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Discrimination warning over controversial new junior doctors' contracts

Published 04/04/2016

The Health Secretary is also facing a legal challenge from the BMA over the contracts
The Health Secretary is also facing a legal challenge from the BMA over the contracts

Health officials have been cautioned by leading human rights experts to ensure that the new contract for junior physicians does not "unlawfully indirectly discriminate against some doctors".

The Equality and Human Rights Commission issued the warning after the Government's own equality analysis states that there are "features of the new contract that impact disproportionately on women".

The analysis of the controversial new contract for junior doctors in England, which was published last week, states the contract may "disadvantage" women working part time and single parents. There may also be "adverse impacts regarding maternity (leave)", it states.

But the assessment concludes: "While there are features of the new contract that impact disproportionately on women, of which some we expect to be advantageous and others disadvantageous, we do not consider that this would amount to indirect discrimination as the impacts can be comfortably justified."

Responding to the analysis, the Equality and Human Rights Commission said: "It is important that Government ensures the new contract of employment for junior doctors does not unlawfully indirectly discriminate against some doctors, and that it properly considers the potential impacts of the contract on equality of opportunity.

"This should include considering the effect of changes to the rules on career progression and pay protection of doctors who take maternal, parental and other leave."

The comment comes as it was revealed that Health Secretary Jeremy Hunt is facing a second legal challenge to try to block the imposition of the contract.

The NHS staff campaign group Just Health is arguing that Mr Hunt has no legal right to force the new contract on junior doctors, and that he has not properly consulted all relevant parties.

The group has issued a letter before action - usually the first step in taking disputes to court - to Mr Hunt.

Campaigners took the move after raising £100,000 over four days through a crowdfunding website to bankroll the proceedings.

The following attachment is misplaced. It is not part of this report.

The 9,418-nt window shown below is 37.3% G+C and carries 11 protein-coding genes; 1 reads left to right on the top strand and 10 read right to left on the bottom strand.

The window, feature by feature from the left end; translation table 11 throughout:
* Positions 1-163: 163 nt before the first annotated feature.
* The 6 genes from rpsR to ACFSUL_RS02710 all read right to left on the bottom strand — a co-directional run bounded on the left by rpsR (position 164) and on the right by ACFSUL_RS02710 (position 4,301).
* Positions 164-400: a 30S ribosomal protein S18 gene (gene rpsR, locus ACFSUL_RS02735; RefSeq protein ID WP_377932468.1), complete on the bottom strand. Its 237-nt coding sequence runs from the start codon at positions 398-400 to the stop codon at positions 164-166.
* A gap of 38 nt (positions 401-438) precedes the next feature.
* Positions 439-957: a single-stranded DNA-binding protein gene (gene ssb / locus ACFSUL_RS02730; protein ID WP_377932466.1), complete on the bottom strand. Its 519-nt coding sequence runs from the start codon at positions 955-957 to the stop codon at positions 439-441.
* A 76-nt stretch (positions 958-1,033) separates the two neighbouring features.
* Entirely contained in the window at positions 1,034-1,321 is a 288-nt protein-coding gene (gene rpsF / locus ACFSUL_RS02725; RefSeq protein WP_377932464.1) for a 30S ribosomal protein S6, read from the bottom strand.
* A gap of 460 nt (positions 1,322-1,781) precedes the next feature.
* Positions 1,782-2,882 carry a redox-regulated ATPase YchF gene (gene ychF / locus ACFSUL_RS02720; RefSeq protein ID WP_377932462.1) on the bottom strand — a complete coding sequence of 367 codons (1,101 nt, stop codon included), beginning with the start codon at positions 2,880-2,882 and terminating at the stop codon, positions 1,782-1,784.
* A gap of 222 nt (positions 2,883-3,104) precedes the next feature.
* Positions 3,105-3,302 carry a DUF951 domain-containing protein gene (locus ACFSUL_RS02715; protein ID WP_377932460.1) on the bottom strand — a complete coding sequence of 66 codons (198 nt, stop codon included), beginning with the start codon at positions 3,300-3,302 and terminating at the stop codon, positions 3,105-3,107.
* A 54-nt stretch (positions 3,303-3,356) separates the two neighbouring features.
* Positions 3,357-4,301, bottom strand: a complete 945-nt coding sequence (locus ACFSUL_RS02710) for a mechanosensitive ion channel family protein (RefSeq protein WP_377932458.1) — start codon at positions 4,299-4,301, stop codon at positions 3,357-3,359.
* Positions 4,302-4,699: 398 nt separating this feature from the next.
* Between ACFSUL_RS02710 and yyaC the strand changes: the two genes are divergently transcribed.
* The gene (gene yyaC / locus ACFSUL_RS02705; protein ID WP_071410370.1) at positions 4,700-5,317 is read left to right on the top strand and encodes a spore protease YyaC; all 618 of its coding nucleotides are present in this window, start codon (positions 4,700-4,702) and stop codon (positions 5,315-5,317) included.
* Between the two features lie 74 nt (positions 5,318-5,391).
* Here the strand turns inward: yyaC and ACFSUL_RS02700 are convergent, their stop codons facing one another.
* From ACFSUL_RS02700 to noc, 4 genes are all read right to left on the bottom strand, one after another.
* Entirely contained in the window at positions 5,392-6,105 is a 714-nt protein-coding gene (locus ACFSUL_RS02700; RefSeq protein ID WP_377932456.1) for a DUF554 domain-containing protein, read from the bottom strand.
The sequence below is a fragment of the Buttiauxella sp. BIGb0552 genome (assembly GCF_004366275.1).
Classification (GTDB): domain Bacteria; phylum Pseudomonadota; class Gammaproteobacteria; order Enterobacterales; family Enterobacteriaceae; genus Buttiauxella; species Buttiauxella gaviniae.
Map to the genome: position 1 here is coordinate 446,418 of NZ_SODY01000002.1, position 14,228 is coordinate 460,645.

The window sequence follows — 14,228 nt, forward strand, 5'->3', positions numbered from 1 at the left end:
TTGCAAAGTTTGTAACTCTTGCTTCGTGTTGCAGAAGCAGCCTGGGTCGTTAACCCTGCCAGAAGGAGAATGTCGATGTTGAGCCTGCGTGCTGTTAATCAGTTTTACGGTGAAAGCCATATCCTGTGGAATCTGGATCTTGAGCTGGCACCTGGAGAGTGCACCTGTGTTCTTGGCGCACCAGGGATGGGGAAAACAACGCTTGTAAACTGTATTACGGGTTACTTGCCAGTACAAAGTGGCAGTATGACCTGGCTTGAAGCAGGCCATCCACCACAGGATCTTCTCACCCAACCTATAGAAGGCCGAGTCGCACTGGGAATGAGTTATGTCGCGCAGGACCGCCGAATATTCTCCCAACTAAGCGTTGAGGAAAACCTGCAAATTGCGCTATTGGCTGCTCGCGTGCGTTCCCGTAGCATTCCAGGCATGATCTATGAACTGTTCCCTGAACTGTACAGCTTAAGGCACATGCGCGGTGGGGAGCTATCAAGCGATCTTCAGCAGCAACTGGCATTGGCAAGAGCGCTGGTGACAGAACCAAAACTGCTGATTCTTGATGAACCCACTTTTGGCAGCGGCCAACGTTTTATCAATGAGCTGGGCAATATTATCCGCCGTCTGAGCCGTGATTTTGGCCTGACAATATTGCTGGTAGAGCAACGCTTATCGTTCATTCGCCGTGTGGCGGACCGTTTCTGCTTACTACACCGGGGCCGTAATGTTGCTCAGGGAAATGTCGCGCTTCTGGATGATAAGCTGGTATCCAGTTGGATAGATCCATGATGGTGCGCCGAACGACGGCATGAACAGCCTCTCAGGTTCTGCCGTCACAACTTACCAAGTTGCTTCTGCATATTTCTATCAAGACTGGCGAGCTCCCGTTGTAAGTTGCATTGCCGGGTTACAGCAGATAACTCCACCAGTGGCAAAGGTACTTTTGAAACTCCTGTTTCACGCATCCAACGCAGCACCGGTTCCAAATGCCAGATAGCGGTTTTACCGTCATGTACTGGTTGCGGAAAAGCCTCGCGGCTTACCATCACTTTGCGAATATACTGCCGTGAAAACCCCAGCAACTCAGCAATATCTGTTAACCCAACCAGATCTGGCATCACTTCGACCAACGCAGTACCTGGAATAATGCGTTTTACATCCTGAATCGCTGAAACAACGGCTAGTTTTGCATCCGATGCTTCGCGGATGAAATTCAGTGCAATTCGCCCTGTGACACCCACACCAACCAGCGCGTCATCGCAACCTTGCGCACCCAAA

It heaps further pressure on Mr Hunt, who facing a legal challenge from the British Medical Association (BMA) over the contracts.

The BMA is arguing the Government has failed to "pay due regard" to the equalities impact of the new contracts.

Meanwhile, a senior Conservative MP has attacked both the Government and the BMA for "losing sight of patients".

Dr Sarah Wollaston, a GP turned MP, said patients had been used as pawns by both sides in the row.

The chairwoman of the Health Select Committee said the planned full walkout of junior doctors at the end of the month will be "disastrous" for patients and put lives at risk.

Junior doctors are objecting to a new contract in England which the Government says will create a truly seven-day service.

They are currently paid more for working unsocial hours at night or at the weekend. But under the proposed new contracts, the Saturday day shift will be paid at a normal rate in return for a rise in basic pay.

The dispute has become increasingly fraught and junior doctors have two strikes planned for this month.

The first will be a 48-hour strike starting at 8am on Wednesday April 6, with junior doctors providing emergency care only.

But strikes planned for April 26 and April 27 will see the full withdrawal of labour by junior doctors - everyone up to consultant level - between the hours of 8am and 5pm on both days.

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From Belfast Telegraph